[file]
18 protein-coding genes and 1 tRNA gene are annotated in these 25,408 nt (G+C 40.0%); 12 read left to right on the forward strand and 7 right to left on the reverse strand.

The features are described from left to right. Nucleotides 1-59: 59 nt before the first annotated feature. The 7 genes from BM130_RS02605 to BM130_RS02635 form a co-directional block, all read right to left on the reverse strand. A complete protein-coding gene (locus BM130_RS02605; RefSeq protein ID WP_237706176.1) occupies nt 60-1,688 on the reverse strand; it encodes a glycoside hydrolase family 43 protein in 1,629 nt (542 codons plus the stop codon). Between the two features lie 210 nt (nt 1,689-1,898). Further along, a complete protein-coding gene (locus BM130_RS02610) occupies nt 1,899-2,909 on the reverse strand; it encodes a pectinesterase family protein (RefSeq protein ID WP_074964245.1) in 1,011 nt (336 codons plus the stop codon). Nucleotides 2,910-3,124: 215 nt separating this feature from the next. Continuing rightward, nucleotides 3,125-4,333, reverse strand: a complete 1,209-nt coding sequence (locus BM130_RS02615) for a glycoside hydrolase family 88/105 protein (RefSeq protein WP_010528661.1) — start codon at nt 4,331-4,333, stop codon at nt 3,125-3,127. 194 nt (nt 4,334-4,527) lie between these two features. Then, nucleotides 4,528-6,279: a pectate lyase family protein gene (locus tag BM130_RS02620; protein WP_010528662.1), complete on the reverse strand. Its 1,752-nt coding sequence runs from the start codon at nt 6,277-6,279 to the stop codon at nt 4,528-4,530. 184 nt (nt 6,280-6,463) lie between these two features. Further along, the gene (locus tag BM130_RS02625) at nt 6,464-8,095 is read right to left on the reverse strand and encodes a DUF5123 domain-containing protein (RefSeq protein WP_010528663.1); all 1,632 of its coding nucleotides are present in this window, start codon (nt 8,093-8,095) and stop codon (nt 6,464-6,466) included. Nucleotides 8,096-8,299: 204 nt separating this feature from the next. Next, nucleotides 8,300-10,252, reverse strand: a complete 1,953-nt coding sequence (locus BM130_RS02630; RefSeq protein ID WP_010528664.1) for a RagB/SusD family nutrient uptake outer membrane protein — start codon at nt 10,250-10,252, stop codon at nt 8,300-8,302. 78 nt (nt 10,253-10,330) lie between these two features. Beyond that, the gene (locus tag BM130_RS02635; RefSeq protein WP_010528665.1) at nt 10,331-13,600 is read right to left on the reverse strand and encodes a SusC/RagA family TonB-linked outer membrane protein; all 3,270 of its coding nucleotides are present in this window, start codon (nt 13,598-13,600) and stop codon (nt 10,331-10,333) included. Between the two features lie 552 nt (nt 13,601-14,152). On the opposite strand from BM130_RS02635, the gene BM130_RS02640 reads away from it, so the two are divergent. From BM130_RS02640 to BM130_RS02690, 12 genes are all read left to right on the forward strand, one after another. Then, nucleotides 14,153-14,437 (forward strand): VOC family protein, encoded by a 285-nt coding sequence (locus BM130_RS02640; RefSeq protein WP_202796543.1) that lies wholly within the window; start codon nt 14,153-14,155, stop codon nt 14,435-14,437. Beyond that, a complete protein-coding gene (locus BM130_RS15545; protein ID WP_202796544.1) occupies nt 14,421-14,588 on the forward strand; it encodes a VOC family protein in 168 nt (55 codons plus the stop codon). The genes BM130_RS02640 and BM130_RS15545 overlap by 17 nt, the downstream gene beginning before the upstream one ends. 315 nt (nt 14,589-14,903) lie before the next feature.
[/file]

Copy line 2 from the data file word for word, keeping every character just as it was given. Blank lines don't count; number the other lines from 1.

The features are described from left to right. Nucleotides 1-59: 59 nt before the first annotated feature. The 7 genes from BM130_RS02605 to BM130_RS02635 form a co-directional block, all read right to left on the reverse strand. A complete protein-coding gene (locus BM130_RS02605; RefSeq protein ID WP_237706176.1) occupies nt 60-1,688 on the reverse strand; it encodes a glycoside hydrolase family 43 protein in 1,629 nt (542 codons plus the stop codon). Between the two features lie 210 nt (nt 1,689-1,898). Further along, a complete protein-coding gene (locus BM130_RS02610) occupies nt 1,899-2,909 on the reverse strand; it encodes a pectinesterase family protein (RefSeq protein ID WP_074964245.1) in 1,011 nt (336 codons plus the stop codon). Nucleotides 2,910-3,124: 215 nt separating this feature from the next. Continuing rightward, nucleotides 3,125-4,333, reverse strand: a complete 1,209-nt coding sequence (locus BM130_RS02615) for a glycoside hydrolase family 88/105 protein (RefSeq protein WP_010528661.1) — start codon at nt 4,331-4,333, stop codon at nt 3,125-3,127. 194 nt (nt 4,334-4,527) lie between these two features. Then, nucleotides 4,528-6,279: a pectate lyase family protein gene (locus tag BM130_RS02620; protein WP_010528662.1), complete on the reverse strand. Its 1,752-nt coding sequence runs from the start codon at nt 6,277-6,279 to the stop codon at nt 4,528-4,530. 184 nt (nt 6,280-6,463) lie between these two features. Further along, the gene (locus tag BM130_RS02625) at nt 6,464-8,095 is read right to left on the reverse strand and encodes a DUF5123 domain-containing protein (RefSeq protein WP_010528663.1); all 1,632 of its coding nucleotides are present in this window, start codon (nt 8,093-8,095) and stop codon (nt 6,464-6,466) included. Nucleotides 8,096-8,299: 204 nt separating this feature from the next. Next, nucleotides 8,300-10,252, reverse strand: a complete 1,953-nt coding sequence (locus BM130_RS02630; RefSeq protein ID WP_010528664.1) for a RagB/SusD family nutrient uptake outer membrane protein — start codon at nt 10,250-10,252, stop codon at nt 8,300-8,302. 78 nt (nt 10,253-10,330) lie between these two features. Beyond that, the gene (locus tag BM130_RS02635; RefSeq protein WP_010528665.1) at nt 10,331-13,600 is read right to left on the reverse strand and encodes a SusC/RagA family TonB-linked outer membrane protein; all 3,270 of its coding nucleotides are present in this window, start codon (nt 13,598-13,600) and stop codon (nt 10,331-10,333) included. Between the two features lie 552 nt (nt 13,601-14,152). On the opposite strand from BM130_RS02635, the gene BM130_RS02640 reads away from it, so the two are divergent. From BM130_RS02640 to BM130_RS02690, 12 genes are all read left to right on the forward strand, one after another. Then, nucleotides 14,153-14,437 (forward strand): VOC family protein, encoded by a 285-nt coding sequence (locus BM130_RS02640; RefSeq protein WP_202796543.1) that lies wholly within the window; start codon nt 14,153-14,155, stop codon nt 14,435-14,437. Beyond that, a complete protein-coding gene (locus BM130_RS15545; protein ID WP_202796544.1) occupies nt 14,421-14,588 on the forward strand; it encodes a VOC family protein in 168 nt (55 codons plus the stop codon). The genes BM130_RS02640 and BM130_RS15545 overlap by 17 nt, the downstream gene beginning before the upstream one ends. 315 nt (nt 14,589-14,903) lie before the next feature.